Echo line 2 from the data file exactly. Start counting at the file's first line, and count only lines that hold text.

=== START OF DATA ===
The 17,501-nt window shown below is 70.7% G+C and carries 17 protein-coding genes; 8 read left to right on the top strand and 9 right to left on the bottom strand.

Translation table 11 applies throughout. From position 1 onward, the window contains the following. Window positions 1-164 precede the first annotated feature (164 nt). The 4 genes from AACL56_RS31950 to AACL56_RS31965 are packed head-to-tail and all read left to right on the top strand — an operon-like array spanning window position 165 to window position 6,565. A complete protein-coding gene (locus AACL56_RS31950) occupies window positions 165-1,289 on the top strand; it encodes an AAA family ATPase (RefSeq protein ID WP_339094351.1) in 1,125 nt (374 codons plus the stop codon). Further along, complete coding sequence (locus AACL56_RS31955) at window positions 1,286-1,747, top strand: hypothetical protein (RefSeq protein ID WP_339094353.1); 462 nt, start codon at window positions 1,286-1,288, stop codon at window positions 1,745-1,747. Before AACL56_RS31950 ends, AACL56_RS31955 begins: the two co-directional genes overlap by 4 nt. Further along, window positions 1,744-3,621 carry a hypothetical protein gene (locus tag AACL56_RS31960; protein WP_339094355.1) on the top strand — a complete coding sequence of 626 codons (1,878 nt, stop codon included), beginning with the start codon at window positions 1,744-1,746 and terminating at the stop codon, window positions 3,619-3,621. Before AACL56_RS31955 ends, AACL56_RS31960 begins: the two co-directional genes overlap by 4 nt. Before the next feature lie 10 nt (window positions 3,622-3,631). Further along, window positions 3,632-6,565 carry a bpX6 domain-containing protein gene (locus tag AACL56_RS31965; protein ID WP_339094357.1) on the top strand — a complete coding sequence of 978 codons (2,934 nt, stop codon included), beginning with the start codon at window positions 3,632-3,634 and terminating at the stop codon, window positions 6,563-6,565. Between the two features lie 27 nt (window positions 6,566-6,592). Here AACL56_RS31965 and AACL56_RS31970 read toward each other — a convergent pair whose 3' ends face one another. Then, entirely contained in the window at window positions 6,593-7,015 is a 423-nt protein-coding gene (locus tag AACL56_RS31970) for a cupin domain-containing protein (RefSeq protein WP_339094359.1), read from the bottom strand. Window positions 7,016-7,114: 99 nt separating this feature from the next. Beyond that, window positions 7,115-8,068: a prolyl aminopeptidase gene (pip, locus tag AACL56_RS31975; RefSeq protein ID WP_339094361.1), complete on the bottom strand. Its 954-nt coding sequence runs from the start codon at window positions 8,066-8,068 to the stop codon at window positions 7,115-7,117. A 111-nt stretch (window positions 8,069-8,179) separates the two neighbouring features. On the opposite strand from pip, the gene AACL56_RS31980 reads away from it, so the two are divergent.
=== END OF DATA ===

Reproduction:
Translation table 11 applies throughout. From position 1 onward, the window contains the following. Window positions 1-164 precede the first annotated feature (164 nt). The 4 genes from AACL56_RS31950 to AACL56_RS31965 are packed head-to-tail and all read left to right on the top strand — an operon-like array spanning window position 165 to window position 6,565. A complete protein-coding gene (locus AACL56_RS31950) occupies window positions 165-1,289 on the top strand; it encodes an AAA family ATPase (RefSeq protein ID WP_339094351.1) in 1,125 nt (374 codons plus the stop codon). Further along, complete coding sequence (locus AACL56_RS31955) at window positions 1,286-1,747, top strand: hypothetical protein (RefSeq protein ID WP_339094353.1); 462 nt, start codon at window positions 1,286-1,288, stop codon at window positions 1,745-1,747. Before AACL56_RS31950 ends, AACL56_RS31955 begins: the two co-directional genes overlap by 4 nt. Further along, window positions 1,744-3,621 carry a hypothetical protein gene (locus tag AACL56_RS31960; protein WP_339094355.1) on the top strand — a complete coding sequence of 626 codons (1,878 nt, stop codon included), beginning with the start codon at window positions 1,744-1,746 and terminating at the stop codon, window positions 3,619-3,621. Before AACL56_RS31955 ends, AACL56_RS31960 begins: the two co-directional genes overlap by 4 nt. Before the next feature lie 10 nt (window positions 3,622-3,631). Further along, window positions 3,632-6,565 carry a bpX6 domain-containing protein gene (locus tag AACL56_RS31965; protein ID WP_339094357.1) on the top strand — a complete coding sequence of 978 codons (2,934 nt, stop codon included), beginning with the start codon at window positions 3,632-3,634 and terminating at the stop codon, window positions 6,563-6,565. Between the two features lie 27 nt (window positions 6,566-6,592). Here AACL56_RS31965 and AACL56_RS31970 read toward each other — a convergent pair whose 3' ends face one another. Then, entirely contained in the window at window positions 6,593-7,015 is a 423-nt protein-coding gene (locus tag AACL56_RS31970) for a cupin domain-containing protein (RefSeq protein WP_339094359.1), read from the bottom strand. Window positions 7,016-7,114: 99 nt separating this feature from the next. Beyond that, window positions 7,115-8,068: a prolyl aminopeptidase gene (pip, locus tag AACL56_RS31975; RefSeq protein ID WP_339094361.1), complete on the bottom strand. Its 954-nt coding sequence runs from the start codon at window positions 8,066-8,068 to the stop codon at window positions 7,115-7,117. A 111-nt stretch (window positions 8,069-8,179) separates the two neighbouring features. On the opposite strand from pip, the gene AACL56_RS31980 reads away from it, so the two are divergent.